DENVER — Stack Infrastructure announced its certification as a North American colocation partner in the NVIDIA DGX-Ready Data Center program, which helps global businesses and organizations accelerate their adoption of AI by identifying data center partners who are equipped to support that journey.
Artificial intelligence is used across the data center business for data ingestion and management, network optimization, outage detections, and capacity planning. In fact, 83% of enterprises say they will expand AI infrastructure budgets next year, with 39% of those projecting an increase of 25% or more, according to 451 Research's Voice of the Enterprise: AI and Machine Learning, Infrastructure 2019. Artificial intelligence at the data center can enhance compute density and, in many cases, streamline traditional workflows as data and storage demands increase. This AI adoption requires enhanced network, storage, and compute power, and not all data centers are equipped to handle that level of complexity.
The NVIDIA DGX-Ready Data Center program certifies data centers that have the necessary infrastructure to support all NVIDIA DGX systems, including the newly announced NVIDIA DGX A100, which is purpose-built for the unique demands of all AI workloads, including training, inference, and data analytics. Stackdata centers deliver advanced, highly reliable design architecture for flexible power requirements (N+1, 2N, or N) that are required to support these devices, and customers can use the resulting increased compute density to ingest, process, and optimize elevated data volume through algorithmic inferences and machine learning.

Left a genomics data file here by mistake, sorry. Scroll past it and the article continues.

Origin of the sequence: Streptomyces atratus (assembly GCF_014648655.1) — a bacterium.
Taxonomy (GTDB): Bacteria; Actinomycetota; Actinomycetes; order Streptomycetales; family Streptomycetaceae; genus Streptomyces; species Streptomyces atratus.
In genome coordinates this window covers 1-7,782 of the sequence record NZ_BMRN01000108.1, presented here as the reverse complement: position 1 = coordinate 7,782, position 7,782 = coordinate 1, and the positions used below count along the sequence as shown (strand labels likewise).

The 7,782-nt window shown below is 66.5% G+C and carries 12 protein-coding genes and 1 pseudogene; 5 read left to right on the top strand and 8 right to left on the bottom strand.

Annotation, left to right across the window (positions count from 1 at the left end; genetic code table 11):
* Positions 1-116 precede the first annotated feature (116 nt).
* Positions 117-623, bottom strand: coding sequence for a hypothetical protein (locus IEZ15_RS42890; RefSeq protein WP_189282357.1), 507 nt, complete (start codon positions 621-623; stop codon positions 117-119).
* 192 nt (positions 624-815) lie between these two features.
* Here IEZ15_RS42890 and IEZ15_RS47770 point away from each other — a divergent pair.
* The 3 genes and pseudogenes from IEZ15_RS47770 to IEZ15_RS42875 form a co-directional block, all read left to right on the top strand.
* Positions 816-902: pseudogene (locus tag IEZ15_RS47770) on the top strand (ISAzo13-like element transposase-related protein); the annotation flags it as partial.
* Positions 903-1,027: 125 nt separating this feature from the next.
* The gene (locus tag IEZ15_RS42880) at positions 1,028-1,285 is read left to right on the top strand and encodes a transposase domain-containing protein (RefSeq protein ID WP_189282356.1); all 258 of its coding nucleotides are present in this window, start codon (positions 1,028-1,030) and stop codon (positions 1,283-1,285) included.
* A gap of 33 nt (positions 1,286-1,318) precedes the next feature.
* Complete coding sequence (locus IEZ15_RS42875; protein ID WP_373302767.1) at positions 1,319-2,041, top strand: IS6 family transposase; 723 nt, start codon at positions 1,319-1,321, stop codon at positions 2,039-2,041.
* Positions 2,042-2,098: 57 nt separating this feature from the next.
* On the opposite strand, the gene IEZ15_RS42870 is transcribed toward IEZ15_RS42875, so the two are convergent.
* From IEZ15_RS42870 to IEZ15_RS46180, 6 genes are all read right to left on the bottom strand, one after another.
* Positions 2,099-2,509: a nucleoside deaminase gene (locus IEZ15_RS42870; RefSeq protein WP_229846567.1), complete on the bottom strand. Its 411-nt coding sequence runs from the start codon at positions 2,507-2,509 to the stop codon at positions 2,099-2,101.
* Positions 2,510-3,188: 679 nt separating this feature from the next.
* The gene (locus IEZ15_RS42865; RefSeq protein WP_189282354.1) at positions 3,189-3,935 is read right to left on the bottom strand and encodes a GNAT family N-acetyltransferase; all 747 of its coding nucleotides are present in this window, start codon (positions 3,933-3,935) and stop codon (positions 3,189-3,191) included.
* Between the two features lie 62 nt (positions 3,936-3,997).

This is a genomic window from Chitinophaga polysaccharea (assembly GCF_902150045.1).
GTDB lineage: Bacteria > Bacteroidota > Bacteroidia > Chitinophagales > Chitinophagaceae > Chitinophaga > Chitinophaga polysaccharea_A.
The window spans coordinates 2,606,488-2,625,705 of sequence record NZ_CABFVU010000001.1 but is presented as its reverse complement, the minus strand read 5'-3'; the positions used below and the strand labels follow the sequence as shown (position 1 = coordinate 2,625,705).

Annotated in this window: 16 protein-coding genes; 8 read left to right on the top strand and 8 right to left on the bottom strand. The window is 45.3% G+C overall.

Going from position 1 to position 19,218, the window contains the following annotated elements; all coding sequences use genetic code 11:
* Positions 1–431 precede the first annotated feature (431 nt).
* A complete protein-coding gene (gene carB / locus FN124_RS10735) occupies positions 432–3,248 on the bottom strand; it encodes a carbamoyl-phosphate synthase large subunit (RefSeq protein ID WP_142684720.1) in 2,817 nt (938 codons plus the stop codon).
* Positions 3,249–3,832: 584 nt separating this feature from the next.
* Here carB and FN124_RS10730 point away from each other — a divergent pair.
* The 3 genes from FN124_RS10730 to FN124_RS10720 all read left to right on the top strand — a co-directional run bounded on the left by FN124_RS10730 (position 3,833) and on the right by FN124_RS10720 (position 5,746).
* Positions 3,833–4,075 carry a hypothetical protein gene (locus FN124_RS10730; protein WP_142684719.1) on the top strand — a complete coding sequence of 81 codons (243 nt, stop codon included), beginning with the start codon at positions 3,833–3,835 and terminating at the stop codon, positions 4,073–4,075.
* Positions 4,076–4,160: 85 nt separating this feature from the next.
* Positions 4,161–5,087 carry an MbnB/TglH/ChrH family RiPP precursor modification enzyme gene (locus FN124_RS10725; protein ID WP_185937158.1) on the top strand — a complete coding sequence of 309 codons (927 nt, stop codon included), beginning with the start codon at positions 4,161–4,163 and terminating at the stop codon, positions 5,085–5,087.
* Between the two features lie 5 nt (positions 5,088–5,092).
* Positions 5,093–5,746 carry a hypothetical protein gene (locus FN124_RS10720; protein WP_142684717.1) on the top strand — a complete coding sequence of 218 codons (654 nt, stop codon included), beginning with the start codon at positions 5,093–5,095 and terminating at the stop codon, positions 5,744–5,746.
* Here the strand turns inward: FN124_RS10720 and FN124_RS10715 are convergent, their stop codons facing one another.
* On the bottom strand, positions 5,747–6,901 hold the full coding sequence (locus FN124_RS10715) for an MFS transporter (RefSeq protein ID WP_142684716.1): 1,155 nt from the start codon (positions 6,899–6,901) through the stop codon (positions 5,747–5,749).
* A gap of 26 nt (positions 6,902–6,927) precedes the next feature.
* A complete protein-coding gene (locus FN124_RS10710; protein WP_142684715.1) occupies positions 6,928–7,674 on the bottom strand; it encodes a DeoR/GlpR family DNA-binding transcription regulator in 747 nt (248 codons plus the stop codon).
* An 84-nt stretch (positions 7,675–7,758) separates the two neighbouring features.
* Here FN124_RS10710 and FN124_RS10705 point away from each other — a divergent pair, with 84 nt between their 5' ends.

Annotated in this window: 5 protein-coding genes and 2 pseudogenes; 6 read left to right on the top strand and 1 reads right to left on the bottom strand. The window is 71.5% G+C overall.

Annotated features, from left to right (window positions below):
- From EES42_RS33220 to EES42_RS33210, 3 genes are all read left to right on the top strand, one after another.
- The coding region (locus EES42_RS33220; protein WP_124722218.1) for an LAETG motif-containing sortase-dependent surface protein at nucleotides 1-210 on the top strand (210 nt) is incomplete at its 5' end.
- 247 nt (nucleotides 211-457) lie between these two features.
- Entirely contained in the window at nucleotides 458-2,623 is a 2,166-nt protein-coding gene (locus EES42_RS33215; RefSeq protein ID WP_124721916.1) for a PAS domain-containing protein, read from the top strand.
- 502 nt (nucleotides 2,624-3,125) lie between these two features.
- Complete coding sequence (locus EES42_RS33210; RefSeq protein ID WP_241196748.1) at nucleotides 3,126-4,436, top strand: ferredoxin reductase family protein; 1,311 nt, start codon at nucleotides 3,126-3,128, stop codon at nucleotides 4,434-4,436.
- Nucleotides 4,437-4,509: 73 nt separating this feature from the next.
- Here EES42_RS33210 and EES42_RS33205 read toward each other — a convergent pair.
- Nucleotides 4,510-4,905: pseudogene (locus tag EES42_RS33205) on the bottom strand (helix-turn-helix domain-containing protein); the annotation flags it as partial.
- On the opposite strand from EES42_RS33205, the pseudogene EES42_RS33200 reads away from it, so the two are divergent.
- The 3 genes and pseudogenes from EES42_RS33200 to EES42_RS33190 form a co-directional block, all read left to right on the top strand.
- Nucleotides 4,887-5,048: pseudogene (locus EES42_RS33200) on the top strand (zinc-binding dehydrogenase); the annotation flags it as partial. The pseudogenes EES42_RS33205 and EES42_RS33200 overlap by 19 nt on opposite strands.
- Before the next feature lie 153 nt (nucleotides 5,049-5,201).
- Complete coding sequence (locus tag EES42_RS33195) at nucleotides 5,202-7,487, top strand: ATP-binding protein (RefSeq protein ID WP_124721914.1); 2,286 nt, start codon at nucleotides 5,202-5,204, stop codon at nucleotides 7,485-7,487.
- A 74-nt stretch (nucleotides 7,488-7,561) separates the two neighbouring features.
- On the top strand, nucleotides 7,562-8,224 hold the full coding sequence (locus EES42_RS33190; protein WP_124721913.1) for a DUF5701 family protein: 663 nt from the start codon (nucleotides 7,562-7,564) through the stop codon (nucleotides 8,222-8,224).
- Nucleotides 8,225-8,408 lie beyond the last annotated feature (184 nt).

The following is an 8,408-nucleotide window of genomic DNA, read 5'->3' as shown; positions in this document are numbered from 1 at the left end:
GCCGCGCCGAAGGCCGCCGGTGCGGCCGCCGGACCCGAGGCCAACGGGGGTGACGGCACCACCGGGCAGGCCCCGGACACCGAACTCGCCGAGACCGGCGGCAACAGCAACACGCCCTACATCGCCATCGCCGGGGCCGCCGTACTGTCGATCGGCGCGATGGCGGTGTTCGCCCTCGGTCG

"This certification reflects a long-standing commitment Stack has made to our clients to provide innovative digital infrastructure that supports current best practices in AI development,” said Donough Roche, senior vice president of engineering and client services at Stack. "The DGX-Ready Data Center program allows the world’s most innovative companies to think about solutions first without worrying about facility limitations.”